Day 18: 250 to 270

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Waking up, our minds go through a couple of steps before getting situated in the present. First, where are we? Are we at home in Nashville a couple of hours before having to be at work?

Nope, we are in somewhere, New Mexico in our tent.

Second, can we move our bodies? Are our feet still there? How will it feel when we stand up?

Sure, everything seems stiff but with a couple of miles under our belts for the morning we should get warmed up.

Then we go through our normal routine of putting our hiking clothes on without getting out of the warmth of our sleeping bags. Next, the dreaded deflating of the sleeping pad, signaling the official "get out of bed" stage. We fold up our pads, stuff our sleeping bags in our pack, grab our snacks for the day and stick them in our waist belt pockets, and the rest you have already heard. This is our morning routine.

However, this morning a third question raced through our heads before we made our first move: Is everything frozen?

Yes, yes, frozen, indeed.

As the night had become colder we both had burrowed even farther into our sleeping bags, down jackets still on, completely covered up, yet there was still a bite to the air. Mummified in our bags, we looked around at the inside of the tent, everything was frozen, and worse yet, the sun was just now hitting the tops of the trees. So what do you do when your tent is frozen, there is ice on your sleeping bag, and the air seems like it's just tiny daggers of cold? You stay in your damn tent inside your damn sleeping bag and wait, damnit. We did just that, and we waited for the sun to hit the tent, which did not happen until about 8:30am. A 9:00am start is a late start for the miles that we needed to do, but cold is cold and we were frozen. Ironically and hysterically, as soon as the sun hit, everything started to melt. We started getting pelted with large drops of water, and like that, time seemed to speed up and we were rushing to get ready and out of the tent.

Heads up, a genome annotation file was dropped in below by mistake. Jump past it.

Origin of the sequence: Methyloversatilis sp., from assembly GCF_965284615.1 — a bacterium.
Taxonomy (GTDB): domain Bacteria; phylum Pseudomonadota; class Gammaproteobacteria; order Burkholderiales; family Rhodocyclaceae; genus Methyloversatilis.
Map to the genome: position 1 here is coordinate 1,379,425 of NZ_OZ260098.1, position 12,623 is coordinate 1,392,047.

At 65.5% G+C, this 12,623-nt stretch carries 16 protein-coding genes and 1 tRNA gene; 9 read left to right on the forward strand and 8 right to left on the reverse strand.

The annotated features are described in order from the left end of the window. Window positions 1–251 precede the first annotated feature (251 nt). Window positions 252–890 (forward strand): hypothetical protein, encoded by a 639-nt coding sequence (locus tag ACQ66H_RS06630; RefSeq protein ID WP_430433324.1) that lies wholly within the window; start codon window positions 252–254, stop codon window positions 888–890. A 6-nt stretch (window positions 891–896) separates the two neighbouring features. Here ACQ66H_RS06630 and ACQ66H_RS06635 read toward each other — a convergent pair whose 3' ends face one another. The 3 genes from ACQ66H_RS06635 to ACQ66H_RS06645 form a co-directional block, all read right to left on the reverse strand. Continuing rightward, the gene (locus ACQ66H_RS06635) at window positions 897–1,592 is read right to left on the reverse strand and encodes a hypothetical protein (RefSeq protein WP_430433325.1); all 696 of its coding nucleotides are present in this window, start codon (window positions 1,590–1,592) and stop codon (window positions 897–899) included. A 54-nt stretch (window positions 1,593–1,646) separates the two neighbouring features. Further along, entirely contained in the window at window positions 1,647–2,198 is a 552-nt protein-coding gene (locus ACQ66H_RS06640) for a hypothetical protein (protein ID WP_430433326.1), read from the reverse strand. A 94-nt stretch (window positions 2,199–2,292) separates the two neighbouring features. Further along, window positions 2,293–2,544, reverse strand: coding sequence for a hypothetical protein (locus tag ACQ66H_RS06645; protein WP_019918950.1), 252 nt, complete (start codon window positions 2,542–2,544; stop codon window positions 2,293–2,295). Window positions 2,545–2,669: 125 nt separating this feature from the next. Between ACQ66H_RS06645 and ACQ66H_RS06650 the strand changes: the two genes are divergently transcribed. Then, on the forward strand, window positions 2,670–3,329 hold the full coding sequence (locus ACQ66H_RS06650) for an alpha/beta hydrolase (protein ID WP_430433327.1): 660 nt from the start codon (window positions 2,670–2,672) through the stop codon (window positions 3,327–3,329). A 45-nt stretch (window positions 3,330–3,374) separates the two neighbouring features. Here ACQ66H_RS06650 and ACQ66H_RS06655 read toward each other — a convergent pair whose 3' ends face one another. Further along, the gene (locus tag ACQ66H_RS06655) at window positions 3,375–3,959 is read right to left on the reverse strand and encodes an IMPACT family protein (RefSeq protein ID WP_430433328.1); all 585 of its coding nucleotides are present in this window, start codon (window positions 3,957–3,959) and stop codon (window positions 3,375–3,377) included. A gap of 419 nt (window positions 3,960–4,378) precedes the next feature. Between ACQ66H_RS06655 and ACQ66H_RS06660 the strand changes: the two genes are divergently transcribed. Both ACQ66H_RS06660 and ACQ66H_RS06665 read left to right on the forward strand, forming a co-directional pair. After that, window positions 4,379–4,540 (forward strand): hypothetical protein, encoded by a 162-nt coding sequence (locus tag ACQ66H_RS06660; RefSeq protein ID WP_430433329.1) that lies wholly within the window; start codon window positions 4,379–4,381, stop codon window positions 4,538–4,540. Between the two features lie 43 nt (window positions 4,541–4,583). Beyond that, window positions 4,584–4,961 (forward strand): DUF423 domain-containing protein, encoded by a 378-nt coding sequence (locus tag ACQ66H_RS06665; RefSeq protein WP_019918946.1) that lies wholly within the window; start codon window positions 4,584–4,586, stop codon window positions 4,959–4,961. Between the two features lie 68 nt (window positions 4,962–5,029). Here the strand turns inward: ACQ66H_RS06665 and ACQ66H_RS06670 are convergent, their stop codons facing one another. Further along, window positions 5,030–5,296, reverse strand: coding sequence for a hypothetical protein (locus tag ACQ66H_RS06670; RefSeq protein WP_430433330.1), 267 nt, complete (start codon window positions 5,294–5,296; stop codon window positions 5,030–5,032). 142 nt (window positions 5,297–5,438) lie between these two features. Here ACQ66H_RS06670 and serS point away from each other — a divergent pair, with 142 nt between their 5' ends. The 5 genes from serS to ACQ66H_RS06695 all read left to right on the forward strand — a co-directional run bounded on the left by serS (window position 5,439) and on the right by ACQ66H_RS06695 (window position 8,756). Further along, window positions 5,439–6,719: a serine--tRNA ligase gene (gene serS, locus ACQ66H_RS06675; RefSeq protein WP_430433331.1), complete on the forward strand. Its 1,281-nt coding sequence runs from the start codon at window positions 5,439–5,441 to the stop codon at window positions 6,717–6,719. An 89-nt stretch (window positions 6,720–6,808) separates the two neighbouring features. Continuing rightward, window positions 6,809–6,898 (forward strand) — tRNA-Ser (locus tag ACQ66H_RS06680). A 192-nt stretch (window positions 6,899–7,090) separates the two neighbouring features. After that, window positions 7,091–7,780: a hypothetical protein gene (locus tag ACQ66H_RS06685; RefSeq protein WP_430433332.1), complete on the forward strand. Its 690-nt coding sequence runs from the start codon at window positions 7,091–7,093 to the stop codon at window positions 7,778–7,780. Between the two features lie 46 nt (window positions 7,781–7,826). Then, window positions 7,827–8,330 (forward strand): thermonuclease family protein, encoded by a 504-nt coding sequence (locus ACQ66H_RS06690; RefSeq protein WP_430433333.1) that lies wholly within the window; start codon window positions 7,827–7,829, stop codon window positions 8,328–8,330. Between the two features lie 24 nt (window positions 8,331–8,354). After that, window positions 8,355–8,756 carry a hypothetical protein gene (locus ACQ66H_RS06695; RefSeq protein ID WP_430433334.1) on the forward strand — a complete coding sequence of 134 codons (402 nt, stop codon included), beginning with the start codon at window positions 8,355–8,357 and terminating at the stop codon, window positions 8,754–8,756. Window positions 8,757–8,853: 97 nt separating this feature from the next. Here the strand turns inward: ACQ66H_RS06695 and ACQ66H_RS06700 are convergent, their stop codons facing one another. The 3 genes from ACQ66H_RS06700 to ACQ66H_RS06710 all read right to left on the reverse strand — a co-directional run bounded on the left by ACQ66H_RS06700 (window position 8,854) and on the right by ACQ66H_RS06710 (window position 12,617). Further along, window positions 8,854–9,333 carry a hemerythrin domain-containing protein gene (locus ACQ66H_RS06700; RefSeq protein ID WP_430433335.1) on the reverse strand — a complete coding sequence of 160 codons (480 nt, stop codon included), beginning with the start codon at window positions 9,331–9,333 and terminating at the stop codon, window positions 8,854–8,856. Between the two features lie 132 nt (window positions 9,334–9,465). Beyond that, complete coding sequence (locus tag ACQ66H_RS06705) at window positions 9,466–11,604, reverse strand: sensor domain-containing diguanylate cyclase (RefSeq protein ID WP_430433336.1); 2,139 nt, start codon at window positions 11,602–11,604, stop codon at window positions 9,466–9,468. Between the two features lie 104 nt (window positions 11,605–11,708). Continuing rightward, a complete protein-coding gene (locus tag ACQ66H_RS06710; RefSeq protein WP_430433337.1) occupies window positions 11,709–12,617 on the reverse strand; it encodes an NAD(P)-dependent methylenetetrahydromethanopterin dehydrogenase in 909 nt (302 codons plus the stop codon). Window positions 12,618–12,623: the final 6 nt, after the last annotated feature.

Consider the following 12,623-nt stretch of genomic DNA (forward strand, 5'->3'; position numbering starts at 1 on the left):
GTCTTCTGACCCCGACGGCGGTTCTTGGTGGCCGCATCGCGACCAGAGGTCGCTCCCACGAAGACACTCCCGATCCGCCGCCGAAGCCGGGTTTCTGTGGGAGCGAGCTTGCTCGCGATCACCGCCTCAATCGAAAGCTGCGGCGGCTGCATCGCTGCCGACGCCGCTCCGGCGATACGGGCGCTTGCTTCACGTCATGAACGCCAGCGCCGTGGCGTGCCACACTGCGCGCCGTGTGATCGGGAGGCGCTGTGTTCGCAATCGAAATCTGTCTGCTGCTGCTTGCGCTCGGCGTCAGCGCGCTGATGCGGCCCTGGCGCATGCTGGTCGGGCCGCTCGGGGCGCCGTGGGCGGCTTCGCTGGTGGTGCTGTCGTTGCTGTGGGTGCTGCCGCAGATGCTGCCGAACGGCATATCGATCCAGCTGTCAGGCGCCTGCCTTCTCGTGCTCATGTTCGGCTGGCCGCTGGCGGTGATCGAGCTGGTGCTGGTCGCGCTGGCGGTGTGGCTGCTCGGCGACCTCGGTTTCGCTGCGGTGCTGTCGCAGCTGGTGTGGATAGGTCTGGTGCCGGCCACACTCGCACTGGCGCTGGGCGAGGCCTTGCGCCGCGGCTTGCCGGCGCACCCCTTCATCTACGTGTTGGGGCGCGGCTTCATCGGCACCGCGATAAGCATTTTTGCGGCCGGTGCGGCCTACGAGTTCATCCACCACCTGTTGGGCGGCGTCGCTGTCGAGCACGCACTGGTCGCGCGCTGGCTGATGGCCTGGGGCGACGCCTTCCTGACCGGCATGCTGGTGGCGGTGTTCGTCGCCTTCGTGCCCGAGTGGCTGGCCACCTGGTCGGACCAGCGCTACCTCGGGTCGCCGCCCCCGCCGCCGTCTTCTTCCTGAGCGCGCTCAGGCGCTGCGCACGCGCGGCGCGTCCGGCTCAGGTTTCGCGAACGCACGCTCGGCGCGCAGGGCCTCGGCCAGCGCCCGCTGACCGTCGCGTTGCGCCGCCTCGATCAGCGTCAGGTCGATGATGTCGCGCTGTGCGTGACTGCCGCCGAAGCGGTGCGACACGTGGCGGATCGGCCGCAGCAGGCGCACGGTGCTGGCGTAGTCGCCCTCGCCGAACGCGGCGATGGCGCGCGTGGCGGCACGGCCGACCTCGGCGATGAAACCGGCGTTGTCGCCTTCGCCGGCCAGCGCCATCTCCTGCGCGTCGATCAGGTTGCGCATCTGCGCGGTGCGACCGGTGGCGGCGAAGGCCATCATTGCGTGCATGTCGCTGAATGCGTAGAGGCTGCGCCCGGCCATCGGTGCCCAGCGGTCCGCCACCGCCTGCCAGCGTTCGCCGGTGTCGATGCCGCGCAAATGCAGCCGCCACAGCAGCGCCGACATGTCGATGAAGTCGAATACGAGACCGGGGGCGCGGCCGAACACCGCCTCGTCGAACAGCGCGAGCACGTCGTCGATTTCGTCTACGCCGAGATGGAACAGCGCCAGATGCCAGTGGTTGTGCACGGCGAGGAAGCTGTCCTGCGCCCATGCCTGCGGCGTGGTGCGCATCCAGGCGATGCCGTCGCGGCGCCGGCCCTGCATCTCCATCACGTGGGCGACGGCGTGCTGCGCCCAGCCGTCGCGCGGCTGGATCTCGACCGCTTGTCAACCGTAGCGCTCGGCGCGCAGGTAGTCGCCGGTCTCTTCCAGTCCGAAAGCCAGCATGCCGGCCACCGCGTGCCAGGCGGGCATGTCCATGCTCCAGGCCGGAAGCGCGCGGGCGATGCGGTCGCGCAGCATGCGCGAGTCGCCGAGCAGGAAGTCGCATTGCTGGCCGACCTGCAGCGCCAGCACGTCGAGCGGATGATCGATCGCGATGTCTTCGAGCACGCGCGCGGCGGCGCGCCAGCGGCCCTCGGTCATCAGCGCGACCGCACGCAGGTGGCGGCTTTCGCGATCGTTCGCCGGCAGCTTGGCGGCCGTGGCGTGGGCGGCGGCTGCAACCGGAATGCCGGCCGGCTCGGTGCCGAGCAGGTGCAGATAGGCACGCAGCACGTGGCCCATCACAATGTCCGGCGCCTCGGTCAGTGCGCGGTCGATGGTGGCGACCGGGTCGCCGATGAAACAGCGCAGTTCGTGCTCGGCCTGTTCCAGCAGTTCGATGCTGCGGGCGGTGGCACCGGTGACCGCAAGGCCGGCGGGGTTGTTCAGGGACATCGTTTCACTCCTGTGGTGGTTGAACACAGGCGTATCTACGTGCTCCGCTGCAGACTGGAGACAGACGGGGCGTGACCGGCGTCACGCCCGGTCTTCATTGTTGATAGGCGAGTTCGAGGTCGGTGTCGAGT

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The rest of the day was cold. After walking through one more canyon, we climbed out onto a Jeep trail weaving through open meadows where we met our newest challenge, wind, constant wind. The wind blowing through the meadow made the dried grass look like an amber ocean. We kept our eyes on the tree line in front of us, and we walked with an undeterrable aim. 

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Aside from wanting to get out of the wind, how nice it would have been to sit there and look out as far as the eye could see at all the beauty that surrounded us and maybe even hope to see a herd of Elk or a pack of Mexican Wolves.

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After the meadow we hit a road, and the rest of the day was a road walk on gravel forest service roads. The most memorable section cut through vast cattle fields that seemed to stretch as far as the horizon. We had a hundred large black eyes watching us as we passed. Each cow stopped grazing, some even mid chew, as we walked by them.

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The road became framed with pine trees, as we neared our stopping point for the day. In the road, there was a large animal, about the size of a German Shepherd, so too large to be a coyote. The animal's tail was too bushy to be a mountain lion. It walked halfway across the road and sat down in the very center of the road. That is when we realized that we were staring at a Mexican White Wolf, and it was staring curiously right back at us. We stood there for what seemed a couple of minutes, before the lone wolf stood up and disappeared into the trees.

 

That night we camped near a herd of cows. The cold set back in, and we bundled back up.

Cheers to the today,

Garbelly & Critter